How can the government, through the court system, force religious organizations to officiate same-sex marriages and how does the First Amendment apply? The First Amendment to the Constitution of the United States of America reads “Congress shall make no law respecting an establishment of religion, or prohibiting the free exercise thereof; or abridging the freedom of speech, or of the press; or the right of the people peaceably to assemble, and to petition the Government for a redress of grievances.”
Congress cannot pass a law that says that the official religion of the United States is “X” and Congress also cannot pass laws that tell religious institutions what they can and cannot do in practicing their religion (except for obvious things like murder). Each state has its own state constitution which outlines their own “Freedom of Worship”, like it is called in the Texas constitution. So, why can the government, through the court system, force a church to officiate a marriage of a couple that defies the church’s religious beliefs?
Congress shall make no law respecting an establishment of religion, or prohibiting the free exercise thereof;
It’s a matter of delegation of authority. In France, every couple who wishes to be married has to participate in a civil marriage and then, if they wish, a religious marriage. French religious institutions are not required to perform same-sex religious ceremonies. On their wedding day, the couple and wedding party all go to the Mairie, the mayor of the town, where the Mairie performs a civil marriage ceremony. Then, if they choose, everyone hikes down to the church where the priest performs a religious marriage ceremony. And then, they party until dawn (true story). In Texas, as I assume the rest of the states, the religious leader takes on the role of civil and religious officiant.
In Texas, a heterosexual couple gets their marriage license at a local county clerk’s office, waits 72 hours and then gets officially married (within 90 days). There are only certain people who can legally officiate a marriage in Texas: a licensed or ordained Christian minister or priest; a Jewish rabbi; a person who is an officer of a religious organization and who is authorized by the organization to conduct a marriage ceremony; justices of the peace and judges, sitting and retired.The state delegates its official powers to religious leaders to act as both the state representative and the priest, rabbi, pastor, imam, etc.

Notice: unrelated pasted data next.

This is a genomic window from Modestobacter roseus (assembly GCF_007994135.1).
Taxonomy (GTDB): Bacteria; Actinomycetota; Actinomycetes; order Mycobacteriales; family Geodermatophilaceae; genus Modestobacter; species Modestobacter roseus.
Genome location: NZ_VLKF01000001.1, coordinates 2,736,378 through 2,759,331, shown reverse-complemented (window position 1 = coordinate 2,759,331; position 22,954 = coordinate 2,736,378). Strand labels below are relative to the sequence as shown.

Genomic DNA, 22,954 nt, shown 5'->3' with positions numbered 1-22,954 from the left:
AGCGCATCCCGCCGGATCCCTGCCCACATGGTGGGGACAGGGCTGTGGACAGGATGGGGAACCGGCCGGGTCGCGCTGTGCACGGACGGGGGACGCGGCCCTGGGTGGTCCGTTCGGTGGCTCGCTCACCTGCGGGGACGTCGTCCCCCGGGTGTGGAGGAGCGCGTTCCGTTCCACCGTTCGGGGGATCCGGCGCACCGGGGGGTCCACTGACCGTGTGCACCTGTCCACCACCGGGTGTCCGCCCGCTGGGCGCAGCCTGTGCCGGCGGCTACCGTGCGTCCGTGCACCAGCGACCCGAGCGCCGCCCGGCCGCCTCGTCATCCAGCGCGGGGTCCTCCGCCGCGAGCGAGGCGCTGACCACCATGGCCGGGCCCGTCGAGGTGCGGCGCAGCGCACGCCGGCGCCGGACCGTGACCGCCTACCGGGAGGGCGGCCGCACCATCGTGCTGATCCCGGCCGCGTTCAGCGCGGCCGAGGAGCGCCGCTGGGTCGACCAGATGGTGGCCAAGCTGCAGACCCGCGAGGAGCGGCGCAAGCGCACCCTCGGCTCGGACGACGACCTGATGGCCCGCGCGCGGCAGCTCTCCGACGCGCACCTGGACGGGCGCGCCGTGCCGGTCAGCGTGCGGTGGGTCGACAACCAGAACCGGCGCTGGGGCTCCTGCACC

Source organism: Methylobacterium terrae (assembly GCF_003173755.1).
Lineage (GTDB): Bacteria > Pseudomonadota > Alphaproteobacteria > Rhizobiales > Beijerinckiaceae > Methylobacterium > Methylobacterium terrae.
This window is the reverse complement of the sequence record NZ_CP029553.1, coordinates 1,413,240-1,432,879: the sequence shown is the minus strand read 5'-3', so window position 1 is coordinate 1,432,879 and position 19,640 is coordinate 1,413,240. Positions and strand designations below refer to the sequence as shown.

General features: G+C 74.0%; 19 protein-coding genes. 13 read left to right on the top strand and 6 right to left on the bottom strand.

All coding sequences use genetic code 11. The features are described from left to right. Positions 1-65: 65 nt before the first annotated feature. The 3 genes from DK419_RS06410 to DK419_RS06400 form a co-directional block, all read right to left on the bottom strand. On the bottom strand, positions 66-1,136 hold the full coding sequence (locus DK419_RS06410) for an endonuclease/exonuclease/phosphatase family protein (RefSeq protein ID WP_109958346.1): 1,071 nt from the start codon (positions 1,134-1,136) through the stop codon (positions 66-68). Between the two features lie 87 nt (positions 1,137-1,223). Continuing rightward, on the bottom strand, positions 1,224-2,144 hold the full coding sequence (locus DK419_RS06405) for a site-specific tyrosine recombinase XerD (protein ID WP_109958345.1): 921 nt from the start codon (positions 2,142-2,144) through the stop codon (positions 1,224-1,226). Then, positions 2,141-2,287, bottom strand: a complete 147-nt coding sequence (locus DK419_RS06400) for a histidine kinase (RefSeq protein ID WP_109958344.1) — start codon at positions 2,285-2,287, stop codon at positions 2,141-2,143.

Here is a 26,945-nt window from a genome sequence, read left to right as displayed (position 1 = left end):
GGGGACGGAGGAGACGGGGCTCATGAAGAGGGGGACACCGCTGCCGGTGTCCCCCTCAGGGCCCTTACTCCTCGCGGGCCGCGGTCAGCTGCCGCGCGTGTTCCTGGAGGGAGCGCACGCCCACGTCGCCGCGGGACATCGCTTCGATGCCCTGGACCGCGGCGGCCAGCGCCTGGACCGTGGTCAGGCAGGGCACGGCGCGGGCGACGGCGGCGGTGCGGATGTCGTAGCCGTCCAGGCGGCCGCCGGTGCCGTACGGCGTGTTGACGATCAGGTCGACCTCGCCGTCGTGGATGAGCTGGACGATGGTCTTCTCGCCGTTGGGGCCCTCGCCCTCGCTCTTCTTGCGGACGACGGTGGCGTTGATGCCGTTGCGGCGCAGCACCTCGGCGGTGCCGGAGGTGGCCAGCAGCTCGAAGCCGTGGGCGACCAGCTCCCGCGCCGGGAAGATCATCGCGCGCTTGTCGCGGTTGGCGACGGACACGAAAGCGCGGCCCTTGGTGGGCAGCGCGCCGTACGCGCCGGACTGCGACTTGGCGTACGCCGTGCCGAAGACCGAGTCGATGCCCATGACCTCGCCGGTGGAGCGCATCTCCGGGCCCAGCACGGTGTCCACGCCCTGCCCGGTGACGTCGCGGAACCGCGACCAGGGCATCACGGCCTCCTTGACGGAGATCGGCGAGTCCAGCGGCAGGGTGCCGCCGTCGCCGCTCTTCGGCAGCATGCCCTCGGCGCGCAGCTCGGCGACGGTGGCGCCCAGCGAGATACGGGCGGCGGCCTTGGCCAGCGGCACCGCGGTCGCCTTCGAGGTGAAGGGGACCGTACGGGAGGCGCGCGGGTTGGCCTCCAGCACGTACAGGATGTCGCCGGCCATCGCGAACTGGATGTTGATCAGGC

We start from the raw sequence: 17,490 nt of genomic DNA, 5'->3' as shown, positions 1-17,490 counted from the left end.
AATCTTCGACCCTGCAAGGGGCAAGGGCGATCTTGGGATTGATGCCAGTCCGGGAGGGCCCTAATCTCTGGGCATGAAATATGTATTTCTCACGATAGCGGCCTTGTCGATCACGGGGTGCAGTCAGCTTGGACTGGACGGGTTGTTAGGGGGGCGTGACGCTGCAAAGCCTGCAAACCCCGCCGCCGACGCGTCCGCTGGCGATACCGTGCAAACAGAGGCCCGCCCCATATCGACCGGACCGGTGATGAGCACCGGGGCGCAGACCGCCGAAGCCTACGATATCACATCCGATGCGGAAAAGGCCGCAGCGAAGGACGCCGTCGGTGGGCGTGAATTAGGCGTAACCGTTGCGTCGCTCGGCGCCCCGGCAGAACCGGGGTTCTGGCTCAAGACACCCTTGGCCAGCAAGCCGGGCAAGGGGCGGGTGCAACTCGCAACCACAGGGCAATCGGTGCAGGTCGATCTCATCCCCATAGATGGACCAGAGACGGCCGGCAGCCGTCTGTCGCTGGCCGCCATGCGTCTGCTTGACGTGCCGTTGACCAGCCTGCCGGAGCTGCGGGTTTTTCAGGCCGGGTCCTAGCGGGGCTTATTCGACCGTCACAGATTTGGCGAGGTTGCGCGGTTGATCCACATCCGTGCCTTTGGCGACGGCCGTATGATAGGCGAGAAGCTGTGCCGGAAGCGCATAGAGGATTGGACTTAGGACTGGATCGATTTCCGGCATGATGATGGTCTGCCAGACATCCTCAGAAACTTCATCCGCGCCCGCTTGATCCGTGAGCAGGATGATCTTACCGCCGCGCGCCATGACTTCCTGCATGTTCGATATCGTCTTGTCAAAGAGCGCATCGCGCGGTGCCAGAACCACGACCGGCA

So, if a state legalizes same-sex marriage, the legally authorized officiants are expected to act as the state officials and this creates a legal conundrum.
On the one hand, the state, through the law, is acting in accordance to the wishes of the voters. On the other, however, in expecting religious officiants to perform same-sex marriages, the state directly confronts the part of the first amendment which reads “make no law respecting an establishment of religion, or prohibiting the free exercise thereof;” because there are many religious institutions that believe that homosexual unions are offensive to and against the will of the God they worship.
So, where do we, as a nation, go from here, as some states legalize same-sex marriage? The Tenth Amendment of the Constitution reads “The powers not delegated to the United States by the Constitution, nor prohibited by it to the States, are reserved to the States respectively, or to the people.” In other words, if a power is not given or expressly forbidden by the Constitution, like the enumerated powers, the states are the highest authority. In this case, it’s the authority for defining a legal marriage – including who performs the ceremony.
Religious beliefs are sacred to their beholders and should be weighed carefully, as the Founding Fathers recognized when they drafted the first amendment of the Constitution. Are Americans comfortable with forcing religious institutions to perform ceremonies that go directly against their beliefs? Should we move the way of France, separating the marriage ceremony into civil and religious ceremonies or is there an alternative way, where religious officiants are allowed to opt out of performing same-sex marriages based on their religious beliefs? It’s up to every American citizen of voting age to weigh his/her conscience, take their stand and work through our political system to ensure the best outcome for us all.